Any risks associated with relatively high consumption of either K1 or K2 appear minimal, with intakes up to 1 mg/d K1 and 45 mg/d MK-4 often having been used without observed adverse events. Two possible exceptions exist. Firstly a potential problem relates to interference with oral anticoagulants. However, a systematic dose-response study among subjects on oral anticoagulant treatment demonstrated that the stability of anticoagulation was not significantly affected by vitamin K supplements at doses below 100 μg/day [14]. Secondly, preliminary studies have suggested that high vitamin K1 supplementation (i. e. above 1 mg/day) can contribute to periodontal disease via a bacterial mechanism on gingival tissue (S. Hodges, unpublished data).



MK-7 Suppresses Osteoblast Proliferation and Enhances RANKL In Vitro


Menaquinone-7 regulates the expressions of osteocalcin, OPG, RANKL and RANK in osteoblastic MC3T3E1 cells.

Epidemiological studies show that dietary intake of natto, which contains significant amount of vitamin K(2), reduces the risk of bone formation loss. However, many confounding factors, such as calcium and isoflavone, are found in natto, because it is made from soybeans. In this study, the direct effects of MK-7, a vitamin K(2) analogue, were assessed in osteoblasts. Osteoblastic MC3T3E1 cells were cultured with or without MK-7 for 10 days and the number of cells was calculated. The cell count was not different between MK-7 treated cells and control cells for 1, 2, and 4 days. However, it was significantly suppressed in MK-7 treated cells at 10 days, suggesting that MK-7 suppressed cell proliferation. Real-time PCR analysis showed that mRNAs of osteocalcin (OC), osteoprotegerin (OPG), and the receptor activator of the NFkappaB ligand (RANKL) were induced after MK-7 administration to the culture medium. RANK mRNA expression was also enhanced by MK-7 administration. Immunocytochemical analysis showed that MK-7 increased the protein levels of OC and RANKL. RANK protein was also enhanced, but this induction was suppressed by anti-RANK antibody administration. This suppression was recovered when anti-RANK antibody and MK-7 were administered. These observations suggest that MK-7 may directly affect MC3T3E1 cells and stimulate osteoblastic differentiation, not proliferation. Katsuyama H, Otsuki T, Tomita M, Fukunaga M… Int. J. Mol. Med. Feb 2005 PMID: 15647836

MK-7 does some bad things. This says it supresses poliferation of osteoblasts, and enhances RANKL. This is in vitro and there were positive effects as well. This is interesting, but in vivo studies would be good to look at.

Review: Vitamin K and Bone Health 1998-2008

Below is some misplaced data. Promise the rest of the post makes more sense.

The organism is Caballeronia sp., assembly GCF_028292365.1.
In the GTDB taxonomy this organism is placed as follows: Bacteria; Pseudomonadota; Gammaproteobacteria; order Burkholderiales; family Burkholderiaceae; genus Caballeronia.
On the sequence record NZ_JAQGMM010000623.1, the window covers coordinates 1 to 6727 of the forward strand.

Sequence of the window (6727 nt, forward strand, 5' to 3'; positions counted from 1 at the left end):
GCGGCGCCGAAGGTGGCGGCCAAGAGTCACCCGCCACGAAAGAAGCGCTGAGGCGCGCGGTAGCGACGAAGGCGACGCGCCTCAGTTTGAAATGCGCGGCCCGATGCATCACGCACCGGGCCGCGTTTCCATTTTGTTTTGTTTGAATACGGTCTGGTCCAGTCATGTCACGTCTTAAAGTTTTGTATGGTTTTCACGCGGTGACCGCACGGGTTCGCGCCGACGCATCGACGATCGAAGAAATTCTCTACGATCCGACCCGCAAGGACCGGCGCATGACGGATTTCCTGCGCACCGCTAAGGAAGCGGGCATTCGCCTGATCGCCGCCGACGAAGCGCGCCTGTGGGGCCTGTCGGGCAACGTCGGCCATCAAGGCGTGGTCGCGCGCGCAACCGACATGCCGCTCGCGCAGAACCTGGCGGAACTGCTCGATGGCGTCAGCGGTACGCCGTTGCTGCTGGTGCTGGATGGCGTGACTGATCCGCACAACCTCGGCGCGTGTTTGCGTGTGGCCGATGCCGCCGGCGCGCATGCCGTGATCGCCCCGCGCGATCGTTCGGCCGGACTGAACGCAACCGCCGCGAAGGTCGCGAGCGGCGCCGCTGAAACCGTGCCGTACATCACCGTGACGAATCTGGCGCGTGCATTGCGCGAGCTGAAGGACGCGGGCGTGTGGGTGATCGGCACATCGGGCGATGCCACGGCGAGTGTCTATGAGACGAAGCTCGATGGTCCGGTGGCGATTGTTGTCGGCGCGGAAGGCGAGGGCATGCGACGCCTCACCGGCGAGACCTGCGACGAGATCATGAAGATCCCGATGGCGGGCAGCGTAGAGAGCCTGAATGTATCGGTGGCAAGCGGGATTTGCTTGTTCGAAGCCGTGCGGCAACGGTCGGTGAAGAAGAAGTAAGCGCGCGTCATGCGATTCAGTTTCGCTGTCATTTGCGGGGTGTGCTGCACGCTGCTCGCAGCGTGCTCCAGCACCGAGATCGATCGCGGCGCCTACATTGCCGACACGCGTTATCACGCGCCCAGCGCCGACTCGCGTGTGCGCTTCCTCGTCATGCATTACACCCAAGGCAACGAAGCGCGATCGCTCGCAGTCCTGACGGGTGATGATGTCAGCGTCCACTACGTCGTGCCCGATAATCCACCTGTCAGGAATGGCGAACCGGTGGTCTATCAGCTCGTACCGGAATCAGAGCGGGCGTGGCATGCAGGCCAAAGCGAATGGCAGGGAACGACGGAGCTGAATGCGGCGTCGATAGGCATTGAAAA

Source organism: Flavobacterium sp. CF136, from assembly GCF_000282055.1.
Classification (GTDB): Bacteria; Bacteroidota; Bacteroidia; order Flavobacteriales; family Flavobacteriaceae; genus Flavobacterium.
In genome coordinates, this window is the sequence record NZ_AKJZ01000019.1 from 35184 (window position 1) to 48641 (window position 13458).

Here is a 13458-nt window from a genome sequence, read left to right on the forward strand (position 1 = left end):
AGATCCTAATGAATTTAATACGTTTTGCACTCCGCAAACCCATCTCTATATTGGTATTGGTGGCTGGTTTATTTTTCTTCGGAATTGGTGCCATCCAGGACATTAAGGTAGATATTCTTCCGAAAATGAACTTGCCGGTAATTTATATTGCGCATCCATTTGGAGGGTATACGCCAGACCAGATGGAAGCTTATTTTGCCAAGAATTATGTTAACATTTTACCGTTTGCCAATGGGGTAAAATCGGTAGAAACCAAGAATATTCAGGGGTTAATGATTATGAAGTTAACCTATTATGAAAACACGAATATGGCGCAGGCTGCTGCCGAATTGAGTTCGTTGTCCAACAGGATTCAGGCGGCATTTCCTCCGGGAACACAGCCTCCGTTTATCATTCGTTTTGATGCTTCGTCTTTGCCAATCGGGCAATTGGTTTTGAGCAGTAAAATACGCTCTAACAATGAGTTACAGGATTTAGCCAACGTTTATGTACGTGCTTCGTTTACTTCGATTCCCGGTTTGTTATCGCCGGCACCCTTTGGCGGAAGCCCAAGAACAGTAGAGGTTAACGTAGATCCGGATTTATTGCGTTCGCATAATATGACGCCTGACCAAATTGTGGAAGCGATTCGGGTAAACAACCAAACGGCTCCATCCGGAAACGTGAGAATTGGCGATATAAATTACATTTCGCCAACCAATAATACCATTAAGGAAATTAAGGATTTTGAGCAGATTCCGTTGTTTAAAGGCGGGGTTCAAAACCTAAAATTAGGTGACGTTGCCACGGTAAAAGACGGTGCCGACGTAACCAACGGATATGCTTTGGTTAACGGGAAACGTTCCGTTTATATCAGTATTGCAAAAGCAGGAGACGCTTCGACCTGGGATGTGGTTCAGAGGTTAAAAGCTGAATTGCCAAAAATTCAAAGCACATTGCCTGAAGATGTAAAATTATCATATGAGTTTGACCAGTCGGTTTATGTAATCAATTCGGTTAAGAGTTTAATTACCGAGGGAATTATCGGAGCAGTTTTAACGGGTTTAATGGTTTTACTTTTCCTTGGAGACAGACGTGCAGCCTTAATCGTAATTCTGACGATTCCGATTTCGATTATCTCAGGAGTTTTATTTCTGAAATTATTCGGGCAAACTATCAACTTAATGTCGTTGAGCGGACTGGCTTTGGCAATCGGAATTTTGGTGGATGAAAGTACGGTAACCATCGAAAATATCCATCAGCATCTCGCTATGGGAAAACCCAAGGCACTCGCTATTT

Update on the role of vitamin K in skeletal health.

A protective role for vitamin K in bone health has been suggested based on its role as an enzymatic cofactor. In observational studies, vitamin K insufficiency is generally associated with lower bone mass and increased hip fracture risk. However, these findings are not supported in randomized controlled trials (RCT) of phylloquinone (vitamin K(1)) supplementation and bone loss at the hip in the elderly. This suggests that increased vegetable and legume intakes may simultaneously improve measures of vitamin K status and skeletal health, even though the mechanisms underlying these improvements may be independent of each other. Menaquinone-4 (vitamin K(2)), when given at pharmacological doses, appears to protect against fracture risk and bone loss at the spine. However, there are emerging data that suggest the efficacy of vitamin K supplementation on bone loss is inconclusive.

Shea MK, Booth SL
Nutr. Rev. Oct 2008
PMID: 18826451 | Free Full Text

This is a great review of the different forms of Vitamin K and their benefits for bone. The full study includes a table listing many studies dated from 1998 to 2008 with their outcomes. I highly recommend reading the full text.

MK-4 in doses of 45 mg/d is used as a pharmacological treatment for osteoporosis in Japan, so there are numerous randomized control studies that have assessed the efficacy of MK-4 supplementation on skeletal health. Such doses cannot be attained from the diet, regardless of the form of vitamin K consumed. Phylloquinone from the diet is converted to MK-4 in certain tissues, including bone, but the proportion of phylloquinone that is converted is not known and no dose-dependent data are available for this conversion.


As reviewed in an earlier volume of this journal,60 studies indicate a therapeutic dose (45 mg/day) of MK-4 has a beneficial effect on spine or metacarpal BMD and fracture61–76 (Table 2). There is also improvement in bone turnover, as measured by circulating markers of bone formation and bone resorption, in response to MK-4 supplementation studies.71,72,76,77 In a separate systematic review and analysis of randomized clinical trials assessing the influence of vitamin K supplementation on hip fracture, Cockayne et al.78 concluded that supplementation with MK-4 for longer than 6 months reduces risk for hip and vertebral fracture. Included in that analysis were 12 studies that used daily doses of 45 mg/d of MK-4. As discussed by the authors, several of the studies used for the meta-analysis lacked sufficient sample size,64–66,70,73,79 were non-placebo-controlled intervention trials,70–74,76,77,80 and/or used concurrent treatment with calcium and/or vitamin D.62,69,75,76